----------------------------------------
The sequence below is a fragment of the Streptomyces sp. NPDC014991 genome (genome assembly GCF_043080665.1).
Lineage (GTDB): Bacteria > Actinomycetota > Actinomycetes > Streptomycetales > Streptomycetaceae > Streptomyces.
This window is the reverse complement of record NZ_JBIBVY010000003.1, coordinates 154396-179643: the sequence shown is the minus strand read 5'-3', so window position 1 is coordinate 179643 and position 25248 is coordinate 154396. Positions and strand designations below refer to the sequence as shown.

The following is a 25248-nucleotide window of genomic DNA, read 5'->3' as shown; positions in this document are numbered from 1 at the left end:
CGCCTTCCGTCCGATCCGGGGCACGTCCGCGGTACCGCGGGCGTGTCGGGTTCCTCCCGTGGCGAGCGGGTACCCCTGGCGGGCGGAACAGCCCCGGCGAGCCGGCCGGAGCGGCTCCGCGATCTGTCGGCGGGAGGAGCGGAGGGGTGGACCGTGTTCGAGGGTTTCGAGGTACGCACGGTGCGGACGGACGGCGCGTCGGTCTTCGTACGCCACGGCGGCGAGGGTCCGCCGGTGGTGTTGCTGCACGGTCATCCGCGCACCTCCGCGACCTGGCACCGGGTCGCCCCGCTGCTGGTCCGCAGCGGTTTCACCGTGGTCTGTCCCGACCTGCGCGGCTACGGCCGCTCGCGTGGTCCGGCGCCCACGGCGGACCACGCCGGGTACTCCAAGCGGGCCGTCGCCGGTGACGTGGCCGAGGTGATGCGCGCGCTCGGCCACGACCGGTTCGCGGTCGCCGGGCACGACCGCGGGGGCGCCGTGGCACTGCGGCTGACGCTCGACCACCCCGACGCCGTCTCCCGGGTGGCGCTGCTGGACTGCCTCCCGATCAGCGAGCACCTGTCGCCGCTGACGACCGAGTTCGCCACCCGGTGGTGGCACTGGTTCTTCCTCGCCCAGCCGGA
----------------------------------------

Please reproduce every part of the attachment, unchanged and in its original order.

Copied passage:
The sequence below is a fragment of the Streptomyces sp. NPDC014991 genome (genome assembly GCF_043080665.1).
Lineage (GTDB): Bacteria > Actinomycetota > Actinomycetes > Streptomycetales > Streptomycetaceae > Streptomyces.
This window is the reverse complement of record NZ_JBIBVY010000003.1, coordinates 154396-179643: the sequence shown is the minus strand read 5'-3', so window position 1 is coordinate 179643 and position 25248 is coordinate 154396. Positions and strand designations below refer to the sequence as shown.

The following is a 25248-nucleotide window of genomic DNA, read 5'->3' as shown; positions in this document are numbered from 1 at the left end:
CGCCTTCCGTCCGATCCGGGGCACGTCCGCGGTACCGCGGGCGTGTCGGGTTCCTCCCGTGGCGAGCGGGTACCCCTGGCGGGCGGAACAGCCCCGGCGAGCCGGCCGGAGCGGCTCCGCGATCTGTCGGCGGGAGGAGCGGAGGGGTGGACCGTGTTCGAGGGTTTCGAGGTACGCACGGTGCGGACGGACGGCGCGTCGGTCTTCGTACGCCACGGCGGCGAGGGTCCGCCGGTGGTGTTGCTGCACGGTCATCCGCGCACCTCCGCGACCTGGCACCGGGTCGCCCCGCTGCTGGTCCGCAGCGGTTTCACCGTGGTCTGTCCCGACCTGCGCGGCTACGGCCGCTCGCGTGGTCCGGCGCCCACGGCGGACCACGCCGGGTACTCCAAGCGGGCCGTCGCCGGTGACGTGGCCGAGGTGATGCGCGCGCTCGGCCACGACCGGTTCGCGGTCGCCGGGCACGACCGCGGGGGCGCCGTGGCACTGCGGCTGACGCTCGACCACCCCGACGCCGTCTCCCGGGTGGCGCTGCTGGACTGCCTCCCGATCAGCGAGCACCTGTCGCCGCTGACGACCGAGTTCGCCACCCGGTGGTGGCACTGGTTCTTCCTCGCCCAGCCGGA